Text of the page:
In the first seven weeks of the Medicare Part D drug program, prescription drug plans raised the prices of prescription drugs.  Prices charged by Part D plans are also considerably higher than prices charged under Medicare’s former Prescription Drug Card program.

Medicare Drug Plan Prices Are Increasing Rapidly, a February, 2006 study prepared by the Minority Staff of the House Committee on Government Reform, Special Investigations Division, calculated the price negotiated by each of 10 leading Part D plans, in 5 different locations around the country, for a one-month supply of each of 10 brand-name drugs.  These are the prices that the government, as well as individuals who are meeting their deductible or who are in the “donut hole”, will have to pay.  Committee staff obtained and compared prices in December 2005 and February 2006.  The Report found:

A second report, Medicare Drug Plan Prices Are Higher than Medicare Drug Card Prices (Feb. 2006), found that “the average Medicare drug plan prices are 14% higher than the prices offered by the Medicare drug cards.”  Committee staff compared prices for “the ten highest-selling brand-name drugs used by seniors in 2003” that were charged by Medicare drug cards in April 2005 and by ten leading Medicare drug plans on February 20, 2006.  They found:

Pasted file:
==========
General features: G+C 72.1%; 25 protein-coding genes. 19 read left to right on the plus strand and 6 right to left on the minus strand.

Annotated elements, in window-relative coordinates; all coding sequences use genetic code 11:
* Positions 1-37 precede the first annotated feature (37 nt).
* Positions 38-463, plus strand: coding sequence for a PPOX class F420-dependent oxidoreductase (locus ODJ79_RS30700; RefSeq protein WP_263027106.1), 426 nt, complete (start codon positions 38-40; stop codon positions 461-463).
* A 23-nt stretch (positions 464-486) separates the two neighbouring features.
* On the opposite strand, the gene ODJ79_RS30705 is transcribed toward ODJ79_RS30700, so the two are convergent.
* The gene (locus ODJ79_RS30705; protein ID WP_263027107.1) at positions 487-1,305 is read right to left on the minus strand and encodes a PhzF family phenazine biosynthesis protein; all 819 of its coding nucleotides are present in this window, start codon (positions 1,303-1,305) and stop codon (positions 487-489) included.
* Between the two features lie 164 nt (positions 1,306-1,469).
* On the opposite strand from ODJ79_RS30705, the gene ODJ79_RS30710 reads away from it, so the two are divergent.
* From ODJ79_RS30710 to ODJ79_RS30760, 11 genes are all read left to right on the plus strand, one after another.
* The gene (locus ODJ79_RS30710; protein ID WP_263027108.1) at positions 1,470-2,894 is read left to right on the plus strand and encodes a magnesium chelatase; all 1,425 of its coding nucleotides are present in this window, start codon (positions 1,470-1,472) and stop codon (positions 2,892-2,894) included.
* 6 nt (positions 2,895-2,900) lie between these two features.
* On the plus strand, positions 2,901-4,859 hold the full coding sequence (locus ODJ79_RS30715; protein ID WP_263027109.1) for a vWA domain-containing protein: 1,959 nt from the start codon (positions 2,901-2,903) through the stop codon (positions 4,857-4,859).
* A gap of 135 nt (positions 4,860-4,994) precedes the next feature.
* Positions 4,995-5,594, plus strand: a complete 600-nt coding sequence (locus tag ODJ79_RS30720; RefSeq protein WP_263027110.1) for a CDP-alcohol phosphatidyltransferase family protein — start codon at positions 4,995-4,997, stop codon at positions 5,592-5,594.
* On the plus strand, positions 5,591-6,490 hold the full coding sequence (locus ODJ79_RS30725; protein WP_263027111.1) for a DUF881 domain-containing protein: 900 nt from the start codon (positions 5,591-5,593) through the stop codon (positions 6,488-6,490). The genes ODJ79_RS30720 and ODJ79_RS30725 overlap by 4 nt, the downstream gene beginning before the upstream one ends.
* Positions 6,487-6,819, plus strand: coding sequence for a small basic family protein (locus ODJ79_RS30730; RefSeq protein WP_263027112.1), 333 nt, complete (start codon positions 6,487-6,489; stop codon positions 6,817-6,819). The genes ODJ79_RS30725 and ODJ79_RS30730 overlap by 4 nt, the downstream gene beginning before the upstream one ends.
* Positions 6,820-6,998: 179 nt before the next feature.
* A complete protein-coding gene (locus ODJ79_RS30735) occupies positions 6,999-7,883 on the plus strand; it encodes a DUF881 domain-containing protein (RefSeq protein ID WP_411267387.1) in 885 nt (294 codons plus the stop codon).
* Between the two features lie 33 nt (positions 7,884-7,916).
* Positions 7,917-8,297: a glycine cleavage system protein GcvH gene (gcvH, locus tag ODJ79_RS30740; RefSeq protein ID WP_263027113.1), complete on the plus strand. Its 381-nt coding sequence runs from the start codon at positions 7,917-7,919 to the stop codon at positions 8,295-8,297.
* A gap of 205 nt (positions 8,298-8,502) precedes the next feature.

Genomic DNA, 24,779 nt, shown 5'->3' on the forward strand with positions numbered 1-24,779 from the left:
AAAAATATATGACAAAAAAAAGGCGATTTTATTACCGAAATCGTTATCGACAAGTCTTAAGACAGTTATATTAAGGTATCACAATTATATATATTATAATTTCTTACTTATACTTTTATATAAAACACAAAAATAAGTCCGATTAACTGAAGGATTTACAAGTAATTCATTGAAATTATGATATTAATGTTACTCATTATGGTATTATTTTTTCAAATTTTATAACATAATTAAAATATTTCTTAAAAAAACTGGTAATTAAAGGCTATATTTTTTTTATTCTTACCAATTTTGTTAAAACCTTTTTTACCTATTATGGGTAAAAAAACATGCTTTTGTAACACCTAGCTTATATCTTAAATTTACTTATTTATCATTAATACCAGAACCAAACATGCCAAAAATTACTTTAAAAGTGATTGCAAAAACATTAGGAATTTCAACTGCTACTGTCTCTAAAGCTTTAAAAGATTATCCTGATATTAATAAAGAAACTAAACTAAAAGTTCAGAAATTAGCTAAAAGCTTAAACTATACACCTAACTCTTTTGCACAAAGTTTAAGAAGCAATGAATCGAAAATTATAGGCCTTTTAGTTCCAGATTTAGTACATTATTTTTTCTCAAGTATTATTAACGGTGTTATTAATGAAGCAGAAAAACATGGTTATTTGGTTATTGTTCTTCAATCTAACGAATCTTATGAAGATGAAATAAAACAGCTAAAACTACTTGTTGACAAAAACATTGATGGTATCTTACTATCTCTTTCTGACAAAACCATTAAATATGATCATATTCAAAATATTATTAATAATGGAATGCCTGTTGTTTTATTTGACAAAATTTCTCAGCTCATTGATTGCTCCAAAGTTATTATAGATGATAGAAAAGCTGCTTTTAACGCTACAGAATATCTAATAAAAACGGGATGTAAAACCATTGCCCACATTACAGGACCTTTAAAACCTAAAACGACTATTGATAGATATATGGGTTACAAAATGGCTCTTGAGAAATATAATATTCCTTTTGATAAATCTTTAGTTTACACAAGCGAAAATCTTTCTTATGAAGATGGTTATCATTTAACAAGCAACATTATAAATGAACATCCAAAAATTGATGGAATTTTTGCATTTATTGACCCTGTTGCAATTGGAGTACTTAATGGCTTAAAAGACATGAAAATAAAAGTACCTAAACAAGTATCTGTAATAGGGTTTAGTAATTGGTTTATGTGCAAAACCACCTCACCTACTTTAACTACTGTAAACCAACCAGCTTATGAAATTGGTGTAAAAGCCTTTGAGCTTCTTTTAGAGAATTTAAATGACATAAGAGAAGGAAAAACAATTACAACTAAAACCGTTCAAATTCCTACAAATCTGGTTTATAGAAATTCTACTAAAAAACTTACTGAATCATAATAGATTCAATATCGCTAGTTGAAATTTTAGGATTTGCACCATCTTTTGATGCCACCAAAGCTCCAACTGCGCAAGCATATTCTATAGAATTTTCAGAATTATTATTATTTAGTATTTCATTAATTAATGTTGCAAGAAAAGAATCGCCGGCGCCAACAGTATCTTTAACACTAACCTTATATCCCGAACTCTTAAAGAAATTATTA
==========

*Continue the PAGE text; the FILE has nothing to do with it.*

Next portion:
An earlier study by Committee staff found that Part D plans are the most expensive option for prescription drugs in Chicago.  Prescription drug costs for the “ten drugs with the highest sales to beneficiaries in 2004” are higher under Medicare Part D plans in Chicago than the costs of the same drugs purchased with federally negotiated prices or purchased from Canada,, and Costco.  A study for seven Chicago-area Members of Congress, New Medicare Drug Plans Fail to Provide Meaningful Drug Price Discounts in Chicago (Feb. 2006) found:

Source of drugs

Average monthly cost

Average Part D cost (10 Chicago plans)

% that Part D cost exceeds average monthly cost from other sources

Federally negotiated prices




Canadian prices






       6% (3-month supply)

  $3,235 (3-month mail order supply)

     $3,269 (3-month mail order supply)






Contrary to the repeated claim of the Centers for Medicare & Medicaid Services that Part D will drive down the prices of prescription drugs, these reports demonstrate that the prices of drugs under Part D are higher than prices available elsewhere and getting even higher.  These reports also demonstrate that competition and the marketplace are less successful in reducing drug prices than direct negotiations by the government.

The reports cited in this piece are available at the links below.

Medicare Drug Plan Prices Are Increasing Rapidly (Feb. 2006),

Medicare Drug Plan Prices Are Higher than Medicare Drug Card Prices (Feb. 2006),

Copyright © Center for Medicare Advocacy, Inc. 08/19/2013